Thai massage is one of the modalities of acupressure. The stimulation of the acupressure points by finger pressure is strong, and is also done with the feet, knees, elbows and forearms.
This pressure is complemented by dynamic and fluid stretching exercises, which are controlled by the practitioner. These exercises are generally based on yoga postures, but no prior knowledge of this discipline is required.
What is the original of Thai massage?
Thai massage originated about 2,500 years ago, following the arrival of Buddhist doctors and monks from India in Thailand. It has its roots in China (acupressure) and India (Ayurvedic energy vision). Inspired by Ayurvedic philosophy, the Thai system considers that all forms of life are animated by an invisible energy, Prana.
According to Indian tradition, Prana circulates in the body through the nadis, a network of 72,000 energy channels. When the energy is blocked or restricted, an imbalance results and leads to health problems. To treat the entire body, including the internal organs, Thai massage focuses on ten of the nadis, which are called sen.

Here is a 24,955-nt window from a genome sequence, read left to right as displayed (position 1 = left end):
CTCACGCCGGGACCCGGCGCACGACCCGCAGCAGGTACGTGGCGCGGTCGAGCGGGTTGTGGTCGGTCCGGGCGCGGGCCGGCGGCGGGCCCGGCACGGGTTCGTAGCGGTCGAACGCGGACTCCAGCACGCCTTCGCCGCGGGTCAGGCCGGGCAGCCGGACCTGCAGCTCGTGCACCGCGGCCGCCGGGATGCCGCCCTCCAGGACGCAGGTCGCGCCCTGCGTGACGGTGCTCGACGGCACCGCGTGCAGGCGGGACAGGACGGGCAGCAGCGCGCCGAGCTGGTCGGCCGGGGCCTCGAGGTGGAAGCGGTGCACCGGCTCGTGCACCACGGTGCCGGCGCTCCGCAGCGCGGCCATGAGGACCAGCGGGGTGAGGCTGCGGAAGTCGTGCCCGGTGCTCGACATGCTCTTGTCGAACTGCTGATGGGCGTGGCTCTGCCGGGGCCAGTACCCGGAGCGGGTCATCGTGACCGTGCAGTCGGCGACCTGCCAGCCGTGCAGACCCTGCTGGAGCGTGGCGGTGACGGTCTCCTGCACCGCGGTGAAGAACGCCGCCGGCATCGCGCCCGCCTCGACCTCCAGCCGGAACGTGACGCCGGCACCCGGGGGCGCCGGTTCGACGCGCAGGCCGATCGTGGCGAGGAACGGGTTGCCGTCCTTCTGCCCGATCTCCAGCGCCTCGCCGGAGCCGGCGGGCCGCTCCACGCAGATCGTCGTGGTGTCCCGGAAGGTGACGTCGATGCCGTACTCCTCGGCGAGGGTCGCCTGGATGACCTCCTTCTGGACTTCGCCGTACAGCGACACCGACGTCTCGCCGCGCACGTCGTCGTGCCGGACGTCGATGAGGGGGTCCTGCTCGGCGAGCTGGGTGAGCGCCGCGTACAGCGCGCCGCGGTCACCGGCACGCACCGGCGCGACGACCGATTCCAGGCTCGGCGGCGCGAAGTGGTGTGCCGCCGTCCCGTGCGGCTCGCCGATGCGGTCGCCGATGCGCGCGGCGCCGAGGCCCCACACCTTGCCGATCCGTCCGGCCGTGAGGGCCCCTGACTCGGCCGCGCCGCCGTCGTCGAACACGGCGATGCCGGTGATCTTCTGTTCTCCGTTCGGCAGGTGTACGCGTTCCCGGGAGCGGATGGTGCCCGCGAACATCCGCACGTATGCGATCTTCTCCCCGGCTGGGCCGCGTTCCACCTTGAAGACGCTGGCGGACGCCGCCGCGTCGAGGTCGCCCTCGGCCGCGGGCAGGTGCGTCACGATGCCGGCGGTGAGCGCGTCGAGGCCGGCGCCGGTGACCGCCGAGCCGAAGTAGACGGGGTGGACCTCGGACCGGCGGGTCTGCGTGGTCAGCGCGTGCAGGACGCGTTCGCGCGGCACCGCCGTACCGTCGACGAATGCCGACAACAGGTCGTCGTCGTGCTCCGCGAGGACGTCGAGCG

In the West, several terms are used to refer to Thai massage, including Nuad Bo'Rarn, Nuat, Nuad Phaen, Thai massage and Yoga massage. In Thailand, massage is considered a therapeutic treatment and is practiced in hospitals, among other places.
Who is this massage for?
Thai massage is suitable for people of all ages, even the elderly. Many athletes, martial artists and dancers find that stretching and opening exercises help improve their performance.
What are the benefits of Thai massage?
Thai massage is particularly effective in:
- Combating stress.
- Realigning the body.
- Relieving back pain.
- Stimulating the vital organs.
- Strengthening the immune system.
Energy work helps to improve many health disorders related to, among others, the digestive, circulatory, respiratory, endocrine and nervous systems.
I recommend it to people
Whose body and joints are a bit stiff, to increase their flexibility.
whose energy is stagnant: stretching restarts the blood and energy circulation much faster than a shiatsu session for example.